Around this time last year, just about everyone was blindsided by the COVID pandemic. It’s hard to imagine that a year later, we’re only starting to get better, but that’s where we’re at. Here at SPIN, we decided to make the most of it and put together a livestream called Lullaby Sessions where musician parents would quietly help fans put their kids to be bed by singing quiet songs.
One of our first performers was Sara Watkins, who took things to a whole different level. Following her session, Watkins decided to make a new album comprised of quiet, lullaby-type songs. Titled Under The Pepper Tree, it is the Nickel Creek musician’s first solo album in five years and is produced by Tyler Chester.
“I thought it was a nice little challenge! I needed a task and something to focus on,” Watkins tells SPIN. “It gave me an opportunity to think about the songs that I love that fill that space without actually being lullabies. The way that I remember the Lullaby Sessions being pitched is it was for songs for the evenings. That’s when I started thinking about ‘Blue Shadows on the Trail’ and a few others. It was a nice little specific challenge to have.”
At a time when everyone was struggling, Watkins found the innocence of those songs served to a way to help cope with those challenging early days.
“With a few exceptions, I feel like all of these songs are just beautiful and realistic well-wishings. Maybe with the exception of the lyric ‘your dreams will come true’ from ‘When You Wish Upon a Star’ – that’s youthful optimism. But there are some beautiful truths in these songs that are here for us at any time,” she says. “Once I did the Lullaby Sessions, that got me thinking about what other songs I would do. Pretty quickly, I started to put together an album and the whole thing started taking shape from there.”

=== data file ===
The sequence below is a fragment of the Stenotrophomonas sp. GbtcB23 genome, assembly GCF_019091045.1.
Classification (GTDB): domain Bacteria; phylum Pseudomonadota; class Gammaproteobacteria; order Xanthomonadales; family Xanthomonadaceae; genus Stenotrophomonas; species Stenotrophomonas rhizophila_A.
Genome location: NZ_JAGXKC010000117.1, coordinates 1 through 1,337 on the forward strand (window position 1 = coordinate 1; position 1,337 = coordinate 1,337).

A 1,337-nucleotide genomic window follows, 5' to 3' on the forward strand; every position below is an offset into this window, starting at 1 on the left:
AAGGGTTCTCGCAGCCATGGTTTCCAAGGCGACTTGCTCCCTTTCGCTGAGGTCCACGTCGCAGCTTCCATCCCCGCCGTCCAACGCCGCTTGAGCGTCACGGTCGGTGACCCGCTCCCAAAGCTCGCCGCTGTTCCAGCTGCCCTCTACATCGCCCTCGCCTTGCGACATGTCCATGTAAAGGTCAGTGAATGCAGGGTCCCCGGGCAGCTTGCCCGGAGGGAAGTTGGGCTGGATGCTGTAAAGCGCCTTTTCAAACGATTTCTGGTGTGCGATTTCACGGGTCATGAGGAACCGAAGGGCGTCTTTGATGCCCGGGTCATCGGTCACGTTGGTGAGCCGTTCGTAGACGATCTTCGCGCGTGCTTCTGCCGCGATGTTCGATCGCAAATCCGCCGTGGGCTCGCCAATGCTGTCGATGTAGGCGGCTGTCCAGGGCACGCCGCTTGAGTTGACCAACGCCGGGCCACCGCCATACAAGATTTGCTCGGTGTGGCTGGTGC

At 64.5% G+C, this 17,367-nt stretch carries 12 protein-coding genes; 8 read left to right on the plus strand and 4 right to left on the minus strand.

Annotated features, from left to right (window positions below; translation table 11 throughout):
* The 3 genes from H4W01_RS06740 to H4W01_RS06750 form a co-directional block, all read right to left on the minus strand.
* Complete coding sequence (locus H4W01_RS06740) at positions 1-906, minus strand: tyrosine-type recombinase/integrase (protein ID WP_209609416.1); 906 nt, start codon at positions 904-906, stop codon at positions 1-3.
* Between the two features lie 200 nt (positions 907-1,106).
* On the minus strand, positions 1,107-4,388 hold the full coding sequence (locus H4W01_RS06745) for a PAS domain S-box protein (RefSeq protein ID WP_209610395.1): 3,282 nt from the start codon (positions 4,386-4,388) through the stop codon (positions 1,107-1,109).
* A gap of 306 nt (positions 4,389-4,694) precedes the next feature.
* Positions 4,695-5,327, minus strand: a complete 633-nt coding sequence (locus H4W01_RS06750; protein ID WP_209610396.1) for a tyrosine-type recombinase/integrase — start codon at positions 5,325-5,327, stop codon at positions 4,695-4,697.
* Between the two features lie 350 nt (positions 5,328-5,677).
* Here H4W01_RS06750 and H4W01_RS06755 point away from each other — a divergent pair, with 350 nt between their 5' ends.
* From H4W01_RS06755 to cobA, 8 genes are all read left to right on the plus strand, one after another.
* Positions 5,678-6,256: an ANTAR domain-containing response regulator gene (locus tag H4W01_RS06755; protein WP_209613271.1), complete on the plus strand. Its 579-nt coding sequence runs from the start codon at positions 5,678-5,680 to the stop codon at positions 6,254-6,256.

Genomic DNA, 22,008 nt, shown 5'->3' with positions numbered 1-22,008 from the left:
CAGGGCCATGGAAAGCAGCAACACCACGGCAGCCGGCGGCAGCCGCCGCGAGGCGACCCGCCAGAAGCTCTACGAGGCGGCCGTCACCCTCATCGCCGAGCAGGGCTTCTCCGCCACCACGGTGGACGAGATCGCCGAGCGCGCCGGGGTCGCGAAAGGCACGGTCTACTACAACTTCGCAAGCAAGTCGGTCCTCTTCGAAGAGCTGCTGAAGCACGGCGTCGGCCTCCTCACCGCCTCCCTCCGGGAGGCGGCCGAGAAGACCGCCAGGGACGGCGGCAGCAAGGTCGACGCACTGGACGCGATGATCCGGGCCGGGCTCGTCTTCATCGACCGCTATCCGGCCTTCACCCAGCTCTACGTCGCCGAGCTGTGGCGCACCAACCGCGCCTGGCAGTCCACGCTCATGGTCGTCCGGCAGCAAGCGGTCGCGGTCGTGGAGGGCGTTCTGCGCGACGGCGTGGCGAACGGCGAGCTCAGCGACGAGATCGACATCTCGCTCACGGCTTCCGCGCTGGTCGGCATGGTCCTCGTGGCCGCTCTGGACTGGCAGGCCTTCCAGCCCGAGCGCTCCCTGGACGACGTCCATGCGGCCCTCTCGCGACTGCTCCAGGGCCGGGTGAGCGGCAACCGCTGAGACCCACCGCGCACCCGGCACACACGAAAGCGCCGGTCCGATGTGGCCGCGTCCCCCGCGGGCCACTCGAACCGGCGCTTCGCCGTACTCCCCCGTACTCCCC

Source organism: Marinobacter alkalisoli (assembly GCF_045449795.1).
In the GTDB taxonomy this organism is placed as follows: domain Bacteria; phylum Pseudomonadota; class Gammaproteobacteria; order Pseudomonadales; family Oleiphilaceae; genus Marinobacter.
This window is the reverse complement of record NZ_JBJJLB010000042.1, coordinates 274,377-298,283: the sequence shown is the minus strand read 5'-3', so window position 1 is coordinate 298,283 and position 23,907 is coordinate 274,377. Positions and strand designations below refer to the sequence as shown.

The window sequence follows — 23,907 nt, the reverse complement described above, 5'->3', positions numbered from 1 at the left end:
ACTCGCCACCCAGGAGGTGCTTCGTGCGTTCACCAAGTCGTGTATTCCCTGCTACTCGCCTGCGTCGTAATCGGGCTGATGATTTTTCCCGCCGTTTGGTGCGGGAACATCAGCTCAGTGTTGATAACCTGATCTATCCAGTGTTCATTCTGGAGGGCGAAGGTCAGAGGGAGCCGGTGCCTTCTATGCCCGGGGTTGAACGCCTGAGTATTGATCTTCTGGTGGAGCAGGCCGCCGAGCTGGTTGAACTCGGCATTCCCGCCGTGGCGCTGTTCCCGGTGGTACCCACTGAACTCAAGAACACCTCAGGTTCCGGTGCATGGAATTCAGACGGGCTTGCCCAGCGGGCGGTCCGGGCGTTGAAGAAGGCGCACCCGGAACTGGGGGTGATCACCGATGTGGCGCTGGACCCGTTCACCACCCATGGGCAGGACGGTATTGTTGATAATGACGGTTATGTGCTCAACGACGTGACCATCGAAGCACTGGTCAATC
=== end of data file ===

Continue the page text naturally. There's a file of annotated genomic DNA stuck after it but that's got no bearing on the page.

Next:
Watkins enlisted a number of her friends, including Dawes‘ Taylor Goldsmith and David Garza, along with assorted bandmates Chris Thile, her brother Sean Watkins, Sarah Jarosz and Aofie O’Donovan to collaborate on the tender album. However, it wouldn’t have truly captured the spirit without the inclusion of her 3-year-old daughter, who she shared vocals with on “Edelweiss” from The Sound of Music.
As for the record itself, Watkins incorporated a pair of new songs along with a bunch of familiar tunes, like “Pure Imagination” from the 1971 film Willy Wonka & The Chocolate Factory, “Blue Shadows From the Trail” from the 1986 film Three Amigos and the Beatles’ “Good Night.” “These songs offer reassurance and an invitation to imagine. Many of them are familiar to older listeners and I hope they bring happy memories of having experienced these movies and songs when they were children.”
Instead of being engulfed by the doldrums, Watkins used the pandemic to push herself as an artist while having fun in the process.
“I like a task, and it gave me something to focus on that I really enjoyed. A fun challenge, an excuse to learn these songs that I love, and to try and find a thoughtful way to perform them by myself.”